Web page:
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In the shadow of Buddhism

After three years of discussion, a dark drama featuring fake gun-toting monks finally comes to Thai cinemas

More than three years after director Phawat Panangkasiri called out "it's a wrap," and cast and crew of the movie toasted the completion of filming, crime drama "Nak Prok" ("The Shadow of the Naga") is finally coming to Thai cinemas in its original version. It's being released uncut with two ratings, Rate 18+ with pop ups and Rate 20 without, meaning that it contains strong language and violent scenes involving a monk with a gun that might offend those with strict Buddhist principles.

The story depicts three thieves - Singha (Ray MacDonald), Parn (Somchai Khemklad) and Por (Pitisak Yaowananon) - who think they're being clever by hiding their loot in the grounds of a temple. But when they return to collect the money, they find it's been buried under the new chapel. Their solution is to force head monk Luangta Chuen (Sa-ad Piampongsan) to conduct an ordination ceremony for them so that they can stay in the nearby monastery while they dig for their money.

Por chooses to be a temple boy instead because he feels it's a sin to do bad things while wearing the saffron robes.

Tension erupts when Singh's girlfriend (Inthira Charoenpura) turns up while the trio is digging.

While the plot may seem to foreign film fans similar to "Blue Streak" and "We're No Angels", with robbers posing as good guys for nefarious purposes, the juxtaposition of Buddhist monk with dark drama has a very different context.

Each character, says the director, is like one of the four types of lotus in Buddhism, which refer to the different levels of understanding of Dharma. The Singha character, for example, is not open-minded to any teaching and cannot understand Dharma at all even though he has the chance to be a monk. Por, on the other hand, opens his heart and mind to the Buddha's teaching when he spends time in close proximity to the monks despite having led a life a crime.

The director, himself a deeply committed Buddhist, says he doesn't present these ideas in a complicated plot because he knows that making a story with bad monks is already strong enough for a local audience.

"Even though we read reports about monks doing wrong in the papers most days, most people feel awkward at seeing it on the big screen," he says.

"I constantly hear that religion is on the decline. That's not true. It's people who are falling by the wayside, not the religion," he says.

Actor Ray, who plays the dangerous and aggressive Singha, says he doesn't see his character as a monk but simply as a bad guy who wears the saffron robes to commit a crime.

"It's the most challenging role I've ever played," says the actor, who usually plays a loner.

Phawat, who first worked with Ray in the '90s on variety hit "Teen Talk", says part of his reason for selecting the actor was his mixed British/Thai blood.

"Thai actors would inevitably feel uncomfortable about playing that bad monk character. Ray doesn't have that barrier," he says.

Phawat says 'Nak Prok' was always intended as a film noir and that he has no regrets about refusing to bow to social sensitivities, even if it's meant such a long wait.

When movie mogul Somsak 'Sia Jiang' Techarattanaprasert saw the final cut three years ago, he ordered Phawat to re-edit and erase the gun from many scenes. "It looked so bizarre when the characters just point their hands at each other!" laughs Phawat.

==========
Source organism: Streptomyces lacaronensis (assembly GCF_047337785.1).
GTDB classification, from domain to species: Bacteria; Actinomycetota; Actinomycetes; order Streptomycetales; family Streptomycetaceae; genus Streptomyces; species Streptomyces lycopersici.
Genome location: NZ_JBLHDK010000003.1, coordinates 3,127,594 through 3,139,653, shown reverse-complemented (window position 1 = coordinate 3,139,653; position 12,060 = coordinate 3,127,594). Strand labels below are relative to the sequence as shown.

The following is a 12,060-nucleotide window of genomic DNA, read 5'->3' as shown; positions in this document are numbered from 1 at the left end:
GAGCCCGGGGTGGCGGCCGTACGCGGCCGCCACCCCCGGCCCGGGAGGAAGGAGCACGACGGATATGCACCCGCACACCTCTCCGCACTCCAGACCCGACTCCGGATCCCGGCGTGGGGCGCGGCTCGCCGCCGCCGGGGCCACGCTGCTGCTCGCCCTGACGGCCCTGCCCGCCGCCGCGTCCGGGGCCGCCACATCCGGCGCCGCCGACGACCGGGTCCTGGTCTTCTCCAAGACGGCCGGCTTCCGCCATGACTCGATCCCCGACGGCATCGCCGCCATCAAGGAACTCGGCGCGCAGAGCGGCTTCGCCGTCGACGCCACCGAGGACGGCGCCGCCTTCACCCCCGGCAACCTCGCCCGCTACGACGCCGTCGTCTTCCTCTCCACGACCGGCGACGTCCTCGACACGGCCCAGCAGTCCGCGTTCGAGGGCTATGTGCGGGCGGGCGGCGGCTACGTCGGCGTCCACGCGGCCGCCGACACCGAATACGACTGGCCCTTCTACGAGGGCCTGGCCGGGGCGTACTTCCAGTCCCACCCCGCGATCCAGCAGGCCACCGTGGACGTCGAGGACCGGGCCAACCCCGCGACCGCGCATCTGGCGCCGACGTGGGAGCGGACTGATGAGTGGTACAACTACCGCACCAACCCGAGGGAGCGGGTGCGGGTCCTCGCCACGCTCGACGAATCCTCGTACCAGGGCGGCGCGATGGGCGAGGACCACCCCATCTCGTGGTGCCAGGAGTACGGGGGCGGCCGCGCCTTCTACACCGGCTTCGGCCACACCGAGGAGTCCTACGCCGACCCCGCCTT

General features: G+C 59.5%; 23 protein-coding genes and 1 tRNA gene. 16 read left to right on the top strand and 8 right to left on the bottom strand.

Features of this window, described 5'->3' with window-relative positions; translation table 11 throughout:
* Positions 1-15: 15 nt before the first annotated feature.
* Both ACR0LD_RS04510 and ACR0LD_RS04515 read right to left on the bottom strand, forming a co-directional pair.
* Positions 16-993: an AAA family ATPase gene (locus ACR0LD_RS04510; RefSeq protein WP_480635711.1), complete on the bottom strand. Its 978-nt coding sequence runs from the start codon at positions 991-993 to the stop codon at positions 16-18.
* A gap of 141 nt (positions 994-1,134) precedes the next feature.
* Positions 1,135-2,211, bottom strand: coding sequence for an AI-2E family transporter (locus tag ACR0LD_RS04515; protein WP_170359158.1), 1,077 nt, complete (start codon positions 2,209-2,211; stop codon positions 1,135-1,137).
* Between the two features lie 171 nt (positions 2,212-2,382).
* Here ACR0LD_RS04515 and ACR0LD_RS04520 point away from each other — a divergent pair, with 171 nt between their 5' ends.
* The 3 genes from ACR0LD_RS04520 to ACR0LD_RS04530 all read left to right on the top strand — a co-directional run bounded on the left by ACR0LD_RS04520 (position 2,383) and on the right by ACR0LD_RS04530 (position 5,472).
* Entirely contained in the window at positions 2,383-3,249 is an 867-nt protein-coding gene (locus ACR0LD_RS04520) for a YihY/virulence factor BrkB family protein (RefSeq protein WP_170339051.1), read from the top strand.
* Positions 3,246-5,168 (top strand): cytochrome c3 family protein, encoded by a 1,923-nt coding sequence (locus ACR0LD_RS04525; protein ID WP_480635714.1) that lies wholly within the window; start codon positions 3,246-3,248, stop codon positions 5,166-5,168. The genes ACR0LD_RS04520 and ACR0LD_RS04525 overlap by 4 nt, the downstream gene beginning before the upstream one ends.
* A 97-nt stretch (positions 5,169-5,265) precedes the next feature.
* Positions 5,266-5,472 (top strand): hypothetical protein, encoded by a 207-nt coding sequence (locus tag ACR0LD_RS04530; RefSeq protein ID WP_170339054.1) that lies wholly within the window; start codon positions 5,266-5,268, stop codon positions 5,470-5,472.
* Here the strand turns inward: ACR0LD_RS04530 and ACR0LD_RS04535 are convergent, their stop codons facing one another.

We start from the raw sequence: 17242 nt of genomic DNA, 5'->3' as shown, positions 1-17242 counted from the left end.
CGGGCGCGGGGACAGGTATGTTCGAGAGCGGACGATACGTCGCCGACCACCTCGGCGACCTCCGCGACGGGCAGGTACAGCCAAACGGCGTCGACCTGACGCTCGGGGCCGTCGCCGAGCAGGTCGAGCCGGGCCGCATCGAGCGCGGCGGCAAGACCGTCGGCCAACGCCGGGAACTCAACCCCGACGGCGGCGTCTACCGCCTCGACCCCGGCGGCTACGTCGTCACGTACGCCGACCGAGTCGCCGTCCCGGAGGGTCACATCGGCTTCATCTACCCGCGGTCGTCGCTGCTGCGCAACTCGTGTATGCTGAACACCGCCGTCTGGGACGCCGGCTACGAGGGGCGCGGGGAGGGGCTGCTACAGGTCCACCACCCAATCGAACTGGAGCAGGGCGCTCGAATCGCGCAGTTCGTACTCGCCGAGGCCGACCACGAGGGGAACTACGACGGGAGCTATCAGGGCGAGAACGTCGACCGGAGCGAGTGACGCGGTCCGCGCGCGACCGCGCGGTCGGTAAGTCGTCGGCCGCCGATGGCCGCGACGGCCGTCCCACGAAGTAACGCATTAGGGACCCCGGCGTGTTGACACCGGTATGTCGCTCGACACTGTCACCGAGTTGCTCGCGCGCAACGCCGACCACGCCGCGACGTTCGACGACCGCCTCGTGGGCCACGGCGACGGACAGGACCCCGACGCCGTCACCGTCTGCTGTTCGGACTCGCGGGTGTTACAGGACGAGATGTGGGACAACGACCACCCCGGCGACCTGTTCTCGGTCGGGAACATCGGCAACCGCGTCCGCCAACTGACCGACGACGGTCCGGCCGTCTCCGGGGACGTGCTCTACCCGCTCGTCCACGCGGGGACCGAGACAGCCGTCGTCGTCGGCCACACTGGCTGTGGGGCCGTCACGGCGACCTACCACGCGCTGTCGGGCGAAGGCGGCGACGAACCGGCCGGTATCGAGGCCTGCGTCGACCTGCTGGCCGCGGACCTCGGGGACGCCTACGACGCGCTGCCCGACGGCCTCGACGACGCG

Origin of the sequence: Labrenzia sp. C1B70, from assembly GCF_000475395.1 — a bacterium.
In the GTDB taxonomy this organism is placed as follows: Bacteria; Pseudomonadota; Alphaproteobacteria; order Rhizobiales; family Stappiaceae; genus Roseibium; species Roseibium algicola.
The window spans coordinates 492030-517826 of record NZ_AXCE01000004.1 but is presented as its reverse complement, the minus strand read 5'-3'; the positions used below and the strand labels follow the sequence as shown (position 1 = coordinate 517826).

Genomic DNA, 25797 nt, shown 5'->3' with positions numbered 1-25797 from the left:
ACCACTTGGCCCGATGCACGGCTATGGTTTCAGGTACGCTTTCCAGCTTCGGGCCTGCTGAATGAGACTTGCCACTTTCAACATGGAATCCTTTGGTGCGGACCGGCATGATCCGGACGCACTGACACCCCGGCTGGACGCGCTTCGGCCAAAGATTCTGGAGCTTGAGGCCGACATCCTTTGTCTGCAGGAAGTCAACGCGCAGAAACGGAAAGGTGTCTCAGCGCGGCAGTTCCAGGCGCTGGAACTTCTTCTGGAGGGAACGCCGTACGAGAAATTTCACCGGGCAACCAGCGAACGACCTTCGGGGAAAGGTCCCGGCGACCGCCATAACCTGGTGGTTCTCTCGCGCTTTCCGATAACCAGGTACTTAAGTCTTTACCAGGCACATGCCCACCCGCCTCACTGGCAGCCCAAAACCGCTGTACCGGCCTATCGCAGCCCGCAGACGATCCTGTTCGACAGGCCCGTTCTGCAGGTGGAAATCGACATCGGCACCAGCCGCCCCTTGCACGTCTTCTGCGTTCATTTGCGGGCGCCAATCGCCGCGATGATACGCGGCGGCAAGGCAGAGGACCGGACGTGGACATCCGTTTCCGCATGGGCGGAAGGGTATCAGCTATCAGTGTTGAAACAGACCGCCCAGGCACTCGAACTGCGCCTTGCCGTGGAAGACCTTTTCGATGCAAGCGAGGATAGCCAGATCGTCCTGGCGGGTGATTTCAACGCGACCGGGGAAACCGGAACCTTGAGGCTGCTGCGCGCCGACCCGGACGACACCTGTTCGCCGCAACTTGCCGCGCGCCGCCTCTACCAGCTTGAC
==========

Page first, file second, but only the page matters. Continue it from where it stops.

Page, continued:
"They decided to return to original version but with one condition. Somsak knew that the film would be banned under the old film law. So he asked me to wait for the new law, although back then we didn't know really know about the ratings and if and how they would help."

Phawat agreed, especially as there was nothing to stop the film being shown out of country. Indeed, it was selected for the Toronto International Film Festival in 2008, where it received mixed reviews.

Meantime, Sahamongkol Films Company tested local waters by taking the film on campus tours.

"We got good feedback and most understood what we are trying to do," he says.

But faith and crime are always taboo in Thai films. Many movies have faced strong protests from conservative Buddhists, sometimes even they've been released, as was the case with "Angulimala" in 2003.

Phawat urges people to be open-minded and watch the film from beginning to end before passing judgement. If they do, he's confident they'll understand what he's trying to say.

"Nak Prok" goes on release on March 18 with two optional ratings" Rate 18+ with pop-up warning signs in some scenes and Rate20+ without the signs.

Talking movies

The film was recently screened on a public hearing tour for more than 1,000 people. Here's what some of them had to say:

Phra Phayom Kalayano.

"A monk holding a gun is too violent for me even though the character is in fact a thief. However, I think people who can follow the story idea shouldn't have a problem. I believe the film helps to promote Buddhism."

A graduate student from Chulalongkorn University

"Religion is just one context of this film. It talks about gratitude to parents and that's exactly what parents want from their kids.

Pramote Sangsorn, actor/short filmmaker

"Thai society is conservative when it comes to talking about religion. Buddhism and the saffron robe is a great institution, one we cannot harm. But it's a very good film with a great plot.

A member of the board of censors

"I admire the writer's team for their attempts to compare the characters with the four types of lotus while at the same time sending back questions to the audience. The film not only give us the characters' types but the audience types as well."


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